STOURPAINE, UK – On July 9 Onslows will be offering for sale one of the most complete collections of World War I recruiting posters to have come on the market in 30 years. LiveAuctioneers.com will provide Internet live bidding.
The collection of nearly 200 posters was discovered in a house in Kent. The owners, who had inherited the collection some years before, had not fully appreciated what they had. Their interest in finding more about the posters was sparked with the centenary of the outbreak of World War I. When they looked more closely they realized they had a nearly complete collection of posters published by the Parliamentary Recruiting Committee between 1914 and 1916. A fascinating file of correspondence has come to light among the posters dating from 1917 to 1921. Documents show that the posters had belonged to the owner’s grandfather, who appears to have been involved in disposing of surplus posters on behalf of His Majesty’s Stationery Office to Libraries, Institutions and private individuals around the world.
With an inevitability of war approaching and an acute recruiting shortfall, by Aug. 7, 1914, Parliament had authorized an increase in the Army of half a million men. The Parliamentary Recruiting Committee was established in the reception room at 12 Downing Street on Aug. 31, 1914 composed of 32 members including 11 Conservative, seven Liberal and four Labor MPs. The PRC’s guiding principle was to use local party constituency organizations to assist the War Office in establishing orderly recruiting. A Publications Sub Department was set up to commission the posters with the HM Stationery Office overseeing the printing of the posters. In many cases the different printing companies commissioned came up with their own designs using in-house designers and in some case well-established artists. The posters were then passed as fit for purpose by the PRC. The output of many of the posters was vast, sometimes with print runs of tens of thousands.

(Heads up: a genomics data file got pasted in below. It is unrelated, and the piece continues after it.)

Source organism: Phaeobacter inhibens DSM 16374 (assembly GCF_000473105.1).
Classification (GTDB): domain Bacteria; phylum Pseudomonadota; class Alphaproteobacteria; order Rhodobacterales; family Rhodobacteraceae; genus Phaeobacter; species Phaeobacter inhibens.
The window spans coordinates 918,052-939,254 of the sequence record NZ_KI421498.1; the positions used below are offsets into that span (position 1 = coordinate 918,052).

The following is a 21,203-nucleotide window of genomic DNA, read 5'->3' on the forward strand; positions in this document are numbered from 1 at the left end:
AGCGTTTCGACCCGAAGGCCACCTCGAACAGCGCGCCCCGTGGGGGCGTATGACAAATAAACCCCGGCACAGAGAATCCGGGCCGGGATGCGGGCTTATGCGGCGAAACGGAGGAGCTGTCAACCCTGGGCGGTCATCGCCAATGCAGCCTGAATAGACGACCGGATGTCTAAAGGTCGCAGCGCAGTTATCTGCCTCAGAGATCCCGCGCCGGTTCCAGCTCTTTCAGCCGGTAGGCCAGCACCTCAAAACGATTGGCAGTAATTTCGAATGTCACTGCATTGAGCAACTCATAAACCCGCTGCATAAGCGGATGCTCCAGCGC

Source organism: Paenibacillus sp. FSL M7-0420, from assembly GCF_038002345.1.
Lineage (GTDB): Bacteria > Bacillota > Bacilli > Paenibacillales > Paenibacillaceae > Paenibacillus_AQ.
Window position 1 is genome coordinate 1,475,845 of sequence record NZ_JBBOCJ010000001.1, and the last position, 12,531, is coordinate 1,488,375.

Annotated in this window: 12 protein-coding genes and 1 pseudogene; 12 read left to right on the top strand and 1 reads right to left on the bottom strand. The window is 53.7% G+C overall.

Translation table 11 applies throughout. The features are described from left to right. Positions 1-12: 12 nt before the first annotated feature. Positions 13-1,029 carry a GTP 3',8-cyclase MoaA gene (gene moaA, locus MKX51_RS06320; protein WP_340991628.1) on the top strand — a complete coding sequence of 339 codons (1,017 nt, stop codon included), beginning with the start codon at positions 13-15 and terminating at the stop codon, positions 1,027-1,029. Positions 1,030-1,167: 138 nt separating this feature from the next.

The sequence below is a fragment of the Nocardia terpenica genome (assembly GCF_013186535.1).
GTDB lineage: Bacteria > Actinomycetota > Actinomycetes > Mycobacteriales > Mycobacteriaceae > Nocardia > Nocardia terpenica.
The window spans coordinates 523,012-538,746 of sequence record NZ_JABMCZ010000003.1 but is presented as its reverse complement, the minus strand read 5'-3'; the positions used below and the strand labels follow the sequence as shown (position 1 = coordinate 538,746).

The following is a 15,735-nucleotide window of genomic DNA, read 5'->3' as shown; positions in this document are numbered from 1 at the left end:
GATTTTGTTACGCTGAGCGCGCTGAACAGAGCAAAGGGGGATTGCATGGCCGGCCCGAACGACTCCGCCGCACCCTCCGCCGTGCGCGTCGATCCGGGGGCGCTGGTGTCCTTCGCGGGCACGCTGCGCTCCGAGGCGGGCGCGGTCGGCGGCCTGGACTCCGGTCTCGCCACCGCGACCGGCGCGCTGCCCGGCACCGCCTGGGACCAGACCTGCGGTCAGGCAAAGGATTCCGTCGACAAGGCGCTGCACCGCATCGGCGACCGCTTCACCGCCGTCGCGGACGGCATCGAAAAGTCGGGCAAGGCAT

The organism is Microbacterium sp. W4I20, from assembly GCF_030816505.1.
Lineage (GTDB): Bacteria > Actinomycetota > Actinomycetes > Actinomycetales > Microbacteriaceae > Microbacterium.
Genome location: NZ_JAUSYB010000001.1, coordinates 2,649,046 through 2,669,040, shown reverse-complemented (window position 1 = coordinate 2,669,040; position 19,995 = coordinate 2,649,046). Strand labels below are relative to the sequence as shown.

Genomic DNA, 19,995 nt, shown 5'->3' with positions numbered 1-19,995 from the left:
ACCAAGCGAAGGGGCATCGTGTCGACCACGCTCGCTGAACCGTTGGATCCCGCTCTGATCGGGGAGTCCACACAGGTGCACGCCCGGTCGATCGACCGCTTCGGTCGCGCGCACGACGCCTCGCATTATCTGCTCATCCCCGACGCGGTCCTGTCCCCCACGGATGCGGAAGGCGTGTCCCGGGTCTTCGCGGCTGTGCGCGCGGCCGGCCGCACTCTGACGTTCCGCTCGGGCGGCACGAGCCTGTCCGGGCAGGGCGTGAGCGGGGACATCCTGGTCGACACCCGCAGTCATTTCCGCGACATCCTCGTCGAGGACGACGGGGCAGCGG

The posters play on the conscience of the British public with some of the now famous slogans “Daddy What did you do in the Great War?” “England Expects Every Man to do his Duty,” “He’s Happy and Satisfied; Are You?” “Step into your place; We’re both needed to serve the guns!” and “Forward, Forward to Victory.” The majority of them are brightly pictorial, as the campaign for recruitment approached 1916 the compulsory enlistment of all fit men was looming, and the posters took a more sinister stark and to-the-point form with letterpress titles that did not hide their purpose. These include “Single Men First,” “More Men are Wanted,” “The Prime Ministers Pledge to Married Men,” “A Mere Promise to Enlist is of No Value” and “Single Men! Last Days for Voluntary Enlistment.”
The collection will be sold in separate lots and is expected to realize in excess of £20,000.
The also includes other Great War ephemera and original works of art, other posters including some rare World War I American propaganda including Howard Chandler Christy’s “Clear the Way.”
One of the most sought after posters in the Great War section of the auction is Paul Nash’s Leicester Galleries exhibition poster from 1918 were he showed the public for first time his powerful anti-war “Void of War “ pictures, this poster has rarely appeared for sale and is therefore difficult to value but it could sell for in excess of £5,000.
The Vintage posters section include three rare British Railways posters, an outstanding Edwardian Great Eastern Railway beach poster for Lowestoft in Suffolk, an evocative Great Western Railway poster for North Wales, and Borlase Smart’s Art Deco poster for St. Ives. We will also be offering three early Edward McKnight Kauffer posters from the London Underground Railways, “In Watford” is one the earliest know posters the young American artist designed for the company who’s advertising department was under the direction of the brilliant Frank Pick. It is estimated at £2,000-3,000. We will be offering a wide selection of other fine vintage posters including ocean liners, Continental travel, World War II propaganda and Shell Oil and Petrol.
Click to view an entertaining video featuring rare highlights from Onslows’ July 9 Vintage Posters Auction:
ADDITIONAL LOTS OF NOTE